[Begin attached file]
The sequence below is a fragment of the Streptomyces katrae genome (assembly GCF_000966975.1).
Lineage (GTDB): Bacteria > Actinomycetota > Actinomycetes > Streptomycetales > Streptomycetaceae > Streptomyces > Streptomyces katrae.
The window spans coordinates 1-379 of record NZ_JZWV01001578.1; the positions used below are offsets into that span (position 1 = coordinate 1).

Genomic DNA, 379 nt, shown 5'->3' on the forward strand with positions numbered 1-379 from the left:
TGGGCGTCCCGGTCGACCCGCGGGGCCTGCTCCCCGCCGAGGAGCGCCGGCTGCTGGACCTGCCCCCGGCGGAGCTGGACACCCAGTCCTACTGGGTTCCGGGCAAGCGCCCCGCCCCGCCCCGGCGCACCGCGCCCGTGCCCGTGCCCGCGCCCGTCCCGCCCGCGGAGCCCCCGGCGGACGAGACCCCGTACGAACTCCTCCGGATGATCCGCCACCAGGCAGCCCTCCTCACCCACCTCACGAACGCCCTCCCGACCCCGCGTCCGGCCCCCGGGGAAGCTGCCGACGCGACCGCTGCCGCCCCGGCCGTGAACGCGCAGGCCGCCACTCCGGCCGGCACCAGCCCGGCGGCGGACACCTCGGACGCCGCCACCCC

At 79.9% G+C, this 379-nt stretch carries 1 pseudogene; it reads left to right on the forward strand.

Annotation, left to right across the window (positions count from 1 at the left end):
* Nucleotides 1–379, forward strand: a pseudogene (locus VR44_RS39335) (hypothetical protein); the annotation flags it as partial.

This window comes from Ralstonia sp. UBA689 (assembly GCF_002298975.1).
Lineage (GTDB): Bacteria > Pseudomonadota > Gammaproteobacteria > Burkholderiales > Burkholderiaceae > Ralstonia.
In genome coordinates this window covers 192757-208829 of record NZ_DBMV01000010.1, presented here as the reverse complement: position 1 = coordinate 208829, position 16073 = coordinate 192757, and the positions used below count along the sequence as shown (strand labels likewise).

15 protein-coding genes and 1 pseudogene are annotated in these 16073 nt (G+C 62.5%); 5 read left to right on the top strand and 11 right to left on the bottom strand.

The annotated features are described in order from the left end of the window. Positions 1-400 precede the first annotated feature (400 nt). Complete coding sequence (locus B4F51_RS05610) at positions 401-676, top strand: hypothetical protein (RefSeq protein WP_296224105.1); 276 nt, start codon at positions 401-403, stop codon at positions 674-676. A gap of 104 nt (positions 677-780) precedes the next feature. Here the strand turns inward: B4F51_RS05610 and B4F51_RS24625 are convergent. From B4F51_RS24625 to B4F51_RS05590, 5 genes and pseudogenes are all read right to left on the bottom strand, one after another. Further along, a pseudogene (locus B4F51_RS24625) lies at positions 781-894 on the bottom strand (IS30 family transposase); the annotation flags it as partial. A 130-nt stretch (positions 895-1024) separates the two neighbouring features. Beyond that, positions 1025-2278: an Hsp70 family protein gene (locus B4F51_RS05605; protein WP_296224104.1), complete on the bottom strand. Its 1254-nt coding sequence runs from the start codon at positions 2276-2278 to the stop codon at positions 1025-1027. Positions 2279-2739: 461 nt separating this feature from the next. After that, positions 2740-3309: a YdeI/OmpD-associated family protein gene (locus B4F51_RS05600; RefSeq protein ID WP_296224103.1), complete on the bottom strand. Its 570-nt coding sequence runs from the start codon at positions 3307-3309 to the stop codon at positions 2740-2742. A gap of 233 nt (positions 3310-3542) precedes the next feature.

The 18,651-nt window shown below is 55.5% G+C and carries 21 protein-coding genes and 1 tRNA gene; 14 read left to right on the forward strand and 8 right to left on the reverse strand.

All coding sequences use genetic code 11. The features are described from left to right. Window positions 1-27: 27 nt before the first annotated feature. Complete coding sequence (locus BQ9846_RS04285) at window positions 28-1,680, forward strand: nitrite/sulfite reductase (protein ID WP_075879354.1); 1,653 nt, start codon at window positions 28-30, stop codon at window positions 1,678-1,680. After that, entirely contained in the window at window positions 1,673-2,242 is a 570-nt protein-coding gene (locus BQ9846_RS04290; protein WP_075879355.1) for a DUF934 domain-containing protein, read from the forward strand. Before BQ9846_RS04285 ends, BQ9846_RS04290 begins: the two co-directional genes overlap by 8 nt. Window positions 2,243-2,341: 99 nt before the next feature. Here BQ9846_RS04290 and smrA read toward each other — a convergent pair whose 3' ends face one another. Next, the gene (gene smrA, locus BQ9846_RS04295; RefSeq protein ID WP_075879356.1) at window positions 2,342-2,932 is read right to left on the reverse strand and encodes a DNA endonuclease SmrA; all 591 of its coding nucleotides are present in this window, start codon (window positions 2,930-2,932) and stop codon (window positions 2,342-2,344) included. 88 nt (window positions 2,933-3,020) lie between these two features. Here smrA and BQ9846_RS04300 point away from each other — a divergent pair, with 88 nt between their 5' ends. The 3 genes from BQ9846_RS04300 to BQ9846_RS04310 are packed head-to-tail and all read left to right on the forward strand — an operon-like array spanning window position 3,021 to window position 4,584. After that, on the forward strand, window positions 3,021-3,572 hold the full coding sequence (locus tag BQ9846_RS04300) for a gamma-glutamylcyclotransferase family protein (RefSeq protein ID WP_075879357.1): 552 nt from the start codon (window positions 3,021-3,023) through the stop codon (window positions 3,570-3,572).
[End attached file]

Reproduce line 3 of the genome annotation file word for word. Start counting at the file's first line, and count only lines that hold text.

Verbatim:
The window spans coordinates 1-379 of record NZ_JZWV01001578.1; the positions used below are offsets into that span (position 1 = coordinate 1).